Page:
court

A federal judge in Boston has ruled that the indiscriminate search and seizure of smartphones and laptops of travellers at U.S. borders violates their Fourth Amendment rights.

U.S. District Judge Denise J. Casper made the ruling Tuesday in a case brought by the American Civil Liberties Union and the Electronic Frontier Foundation in September 2017 on behalf of 11 travellers whose electronic devices were searched by border officials at U.S. ports of entry.

In the ruling, Casper said Immigration and Customs Enforcement and Customs and Border Control agents must be able to point to “specific and articulable facts for reasonable suspicion” that the devices contain contraband to perform searches.

Casper, however, ruled that searches based on reasonable suspicion could be performed without a warrant due to the governmental interests present at the border.

ACLU cheered the ruling as a major victory for privacy rights, stating that it not only protects international travellers by U.S. citizens.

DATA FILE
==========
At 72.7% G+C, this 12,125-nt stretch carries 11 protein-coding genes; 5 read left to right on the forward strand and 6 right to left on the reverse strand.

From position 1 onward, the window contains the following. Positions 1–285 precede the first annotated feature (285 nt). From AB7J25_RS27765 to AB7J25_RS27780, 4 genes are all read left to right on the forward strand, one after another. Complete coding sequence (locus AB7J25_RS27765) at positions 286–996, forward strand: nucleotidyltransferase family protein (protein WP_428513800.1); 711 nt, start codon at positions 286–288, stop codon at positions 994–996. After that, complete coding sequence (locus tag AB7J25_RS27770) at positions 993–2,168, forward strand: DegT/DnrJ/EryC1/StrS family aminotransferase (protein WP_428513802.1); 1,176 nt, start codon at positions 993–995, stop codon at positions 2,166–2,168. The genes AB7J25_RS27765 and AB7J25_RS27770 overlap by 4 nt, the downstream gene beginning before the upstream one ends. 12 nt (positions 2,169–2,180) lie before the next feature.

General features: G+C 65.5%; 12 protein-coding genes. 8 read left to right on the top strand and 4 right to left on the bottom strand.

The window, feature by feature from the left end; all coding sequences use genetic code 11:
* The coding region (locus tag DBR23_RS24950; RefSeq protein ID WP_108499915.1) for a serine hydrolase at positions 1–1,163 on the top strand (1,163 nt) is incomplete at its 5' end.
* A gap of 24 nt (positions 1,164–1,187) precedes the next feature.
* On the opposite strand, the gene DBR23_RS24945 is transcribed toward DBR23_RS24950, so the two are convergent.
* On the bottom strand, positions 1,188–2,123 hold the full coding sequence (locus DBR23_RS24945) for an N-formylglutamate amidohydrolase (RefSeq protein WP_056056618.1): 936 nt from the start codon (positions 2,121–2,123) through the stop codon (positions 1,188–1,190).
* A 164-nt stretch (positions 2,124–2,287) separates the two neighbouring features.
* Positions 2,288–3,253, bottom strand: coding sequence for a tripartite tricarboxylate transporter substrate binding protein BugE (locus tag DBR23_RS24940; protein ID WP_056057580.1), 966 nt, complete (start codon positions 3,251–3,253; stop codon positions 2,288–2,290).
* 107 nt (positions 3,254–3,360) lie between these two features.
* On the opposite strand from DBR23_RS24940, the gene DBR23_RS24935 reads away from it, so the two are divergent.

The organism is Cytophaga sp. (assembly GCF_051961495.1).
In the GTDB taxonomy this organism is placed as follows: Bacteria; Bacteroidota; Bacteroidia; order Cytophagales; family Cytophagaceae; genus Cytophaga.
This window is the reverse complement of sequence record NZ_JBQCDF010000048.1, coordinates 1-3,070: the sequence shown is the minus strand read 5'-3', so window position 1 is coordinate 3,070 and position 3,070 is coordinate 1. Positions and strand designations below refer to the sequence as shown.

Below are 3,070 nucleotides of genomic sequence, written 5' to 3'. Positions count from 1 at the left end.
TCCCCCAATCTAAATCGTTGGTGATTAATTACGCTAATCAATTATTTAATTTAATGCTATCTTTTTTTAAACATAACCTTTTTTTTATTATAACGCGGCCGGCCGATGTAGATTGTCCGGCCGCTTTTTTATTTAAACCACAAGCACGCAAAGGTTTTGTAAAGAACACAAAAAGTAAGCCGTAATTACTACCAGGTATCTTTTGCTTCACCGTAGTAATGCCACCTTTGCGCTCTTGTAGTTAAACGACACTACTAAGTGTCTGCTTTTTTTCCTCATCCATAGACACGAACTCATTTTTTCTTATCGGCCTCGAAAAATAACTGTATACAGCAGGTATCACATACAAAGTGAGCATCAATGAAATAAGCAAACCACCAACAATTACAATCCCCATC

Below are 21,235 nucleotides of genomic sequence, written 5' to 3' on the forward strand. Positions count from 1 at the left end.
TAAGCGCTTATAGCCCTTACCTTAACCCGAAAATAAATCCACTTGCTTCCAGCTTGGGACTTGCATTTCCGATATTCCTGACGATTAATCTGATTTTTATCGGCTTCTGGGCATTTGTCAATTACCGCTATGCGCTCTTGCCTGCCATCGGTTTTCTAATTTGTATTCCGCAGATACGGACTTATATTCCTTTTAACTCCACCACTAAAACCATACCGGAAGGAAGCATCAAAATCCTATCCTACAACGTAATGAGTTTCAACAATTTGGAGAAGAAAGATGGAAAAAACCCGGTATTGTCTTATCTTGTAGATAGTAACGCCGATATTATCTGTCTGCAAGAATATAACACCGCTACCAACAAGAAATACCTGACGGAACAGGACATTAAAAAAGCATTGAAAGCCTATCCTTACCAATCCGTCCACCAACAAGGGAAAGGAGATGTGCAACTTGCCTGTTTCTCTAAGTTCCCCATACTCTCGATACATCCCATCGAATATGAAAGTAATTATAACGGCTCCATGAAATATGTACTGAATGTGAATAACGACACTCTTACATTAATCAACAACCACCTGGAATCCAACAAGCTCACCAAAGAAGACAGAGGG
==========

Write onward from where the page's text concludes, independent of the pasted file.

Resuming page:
“By putting an end to the government’s ability to conduct suspicion less fishing expeditions, the court reaffirms that the border is not a lawless place and that we don’t lose our privacy rights when we travel,” said Esha Bhandari, an attorney with the ACLU’s Speech, Privacy and Technology Project.

The ruling comes as the CBP has increasingly searched the electronic devices of travellers at U.S. borders. According to CBP data, 30,200 electronic devices were searched in fiscal year 2017, up from 19,051 the year prior and 8,503 in 2015. CBP Deputy Executive Assistant Commissioner John Wagner has argued that electronic device searches are “essential” to enforcing U.S. law at its borders.

Among the plaintiffs who sued include Zainab Merchant, a student at Harvard University, who had her phone searched despite informing the agent that it contained private communications between herself and her lawyer. Another, Sidd Bikkannavar, an engineer at NASA, said border agents confiscated his phone and examined his emails, texts and other private information.

All of the plaintiffs were U.S. citizens except for one who was a permanent resident.

“This is a great day for travellers who now can cross the international border without fear that the government will, in the absence of any suspicion, ransack the extraordinarily sensitive information we all carry in our electronic devices,” said EFF Senior Staff Attorney Sophia Cope in a statement.

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